12.3.2013 | by:
“Can you work on getting the new CHAS data on the website?”
This request from Deb Goeken, our senior director of operations and communications, would be the beginning of my first substantial project as a research assistant at the Colorado Health Institute. Being new to the team, I didn’t know much about the Colorado Health Access Survey.
Nearly two months and 317 data tables later, I now know that this baptism by CHAS fire was the perfect introduction to working at the Colorado Health Institute.
The CHAS process was long underway when I started at the Colorado Health Institute in October. The survey, conducted every two years, assesses health insurance coverage, access to health care and use of health care in Colorado. Now in its third installment, the 2013 CHAS provides new insights into such areas as mental health, churn and long-term care insurance. The design, implementation and collection stages were complete. The final piece – how to post the data online – was still to be decided.
With such a large amount of data and a great deal of excitement over the ability to provide a baseline of Colorado’s health before the implementation of the Affordable Care Act, there were many important questions to consider. What would be the most helpful layout of the data? Which crosstabs should be included? How many is too many? Where would all of this information live on our website?
We found that the data could fall into one of ten categories. Each category would exist as its own Excel workbook and the workbooks would be available for download in the data section of our website. With this plan in place, the work of choosing variables, analyzing data and creating tables began.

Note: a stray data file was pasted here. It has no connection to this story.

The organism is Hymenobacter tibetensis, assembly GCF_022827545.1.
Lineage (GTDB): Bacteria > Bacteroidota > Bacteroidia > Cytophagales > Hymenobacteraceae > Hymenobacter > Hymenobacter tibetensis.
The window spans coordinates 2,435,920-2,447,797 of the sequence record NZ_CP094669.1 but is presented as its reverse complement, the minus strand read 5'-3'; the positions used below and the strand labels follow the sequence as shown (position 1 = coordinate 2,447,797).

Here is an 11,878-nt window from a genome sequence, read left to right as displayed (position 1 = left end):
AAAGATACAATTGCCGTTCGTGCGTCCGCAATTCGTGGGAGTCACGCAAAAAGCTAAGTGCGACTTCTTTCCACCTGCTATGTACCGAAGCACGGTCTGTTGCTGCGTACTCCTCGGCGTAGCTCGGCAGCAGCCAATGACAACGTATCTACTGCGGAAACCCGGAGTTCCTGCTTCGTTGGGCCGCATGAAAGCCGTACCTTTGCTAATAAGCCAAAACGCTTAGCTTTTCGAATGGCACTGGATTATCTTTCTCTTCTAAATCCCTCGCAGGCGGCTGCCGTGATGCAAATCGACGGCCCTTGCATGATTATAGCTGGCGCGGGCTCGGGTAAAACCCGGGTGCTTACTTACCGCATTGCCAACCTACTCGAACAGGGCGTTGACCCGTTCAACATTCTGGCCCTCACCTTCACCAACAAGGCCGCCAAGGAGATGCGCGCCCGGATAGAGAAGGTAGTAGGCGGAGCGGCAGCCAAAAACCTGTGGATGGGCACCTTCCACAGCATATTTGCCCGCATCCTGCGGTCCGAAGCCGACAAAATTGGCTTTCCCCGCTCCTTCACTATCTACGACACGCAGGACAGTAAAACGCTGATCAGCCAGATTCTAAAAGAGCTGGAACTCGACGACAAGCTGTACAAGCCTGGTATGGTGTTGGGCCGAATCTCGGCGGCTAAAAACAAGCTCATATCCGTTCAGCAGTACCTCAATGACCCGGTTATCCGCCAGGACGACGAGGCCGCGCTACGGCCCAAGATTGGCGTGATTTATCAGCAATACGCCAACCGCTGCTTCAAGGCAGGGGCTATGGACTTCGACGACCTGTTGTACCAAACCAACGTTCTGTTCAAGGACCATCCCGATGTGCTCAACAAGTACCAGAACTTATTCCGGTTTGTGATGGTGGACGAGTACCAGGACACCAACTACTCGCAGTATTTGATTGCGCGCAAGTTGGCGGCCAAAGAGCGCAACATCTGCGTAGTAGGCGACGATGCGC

Leading up to the launch, our Senior Data Analyst Rebecca Crepin and I worked in tandem to get the data ready for the web. While the work sometimes made our eyes cross, we knew how important it was to ensure that the end product was intuitive and easily transferrable to the user’s own presentations or reports. After two solid weeks of “Excel-ing” and many to-do lists later, our result was 203 tables displaying data from all three surveys, posted in time for the CHAS 2013 launch on Tuesday, November 5.
Following the CHAS launch week, we revisited the data to take into consideration the feedback from event attendees. There was great interest in looking at the data by demographics, so we created a new demographics workbook that includes 114 new tables crossing data by age, race/ethnicity, gender, employment, education and income. Some 2013 data highlights from the new demographics workbook:
- Men (30.8 percent) are more likely than women (16.7 percent) to cite “don’t need insurance” as a reason for being uninsured.
- Four of ten (41.9 percent) Coloradans without a high school diploma or equivalent report being uninsured. The rate of uninsurance drops to 22.5 percent among high school graduates or those with an equivalent degree.
- More than one of five (21.8 percent) Hispanics report being uninsured compared to 11.7 percent of non-Hispanic whites.
- One of four non-Hispanic blacks (25.9 percent) report having no usual source of care. For non-Hispanic whites, the rate of having no usual source of care is 14.6 percent.
- Only 16.7 percent of non-Hispanic blacks report excellent health status compared to 34.9 percent of non-Hispanic whites.
- 21.6 percent of the unemployed report that there was a time they needed mental health care or counseling services but did not get them. Only 7.5 percent of the employed responded that they did not get needed care.
In the coming months, CHI will take a closer look at the data from all 11 workbooks to analyze changes that may have occurred since the 2009 and 2011 surveys and to forecast how some results may change in the 2015 survey after the implementation of the Affordable Care Act.
As for me, I look forward to building on the tables I’ve already created and to writing about the new data in the Insights section of our website. The website data project gave me the chance to work closely with a number of my new colleagues including Deb, Rebecca, research analyst Natalie Triedman and senior analyst Tasia Sinn, familiarized me with the wide range of indicators measured by the CHAS and introduced me to working on our website – not to mention all of the new Excel tricks I’ve picked up along the way.
Tamara is a Policy Analyst at CHI.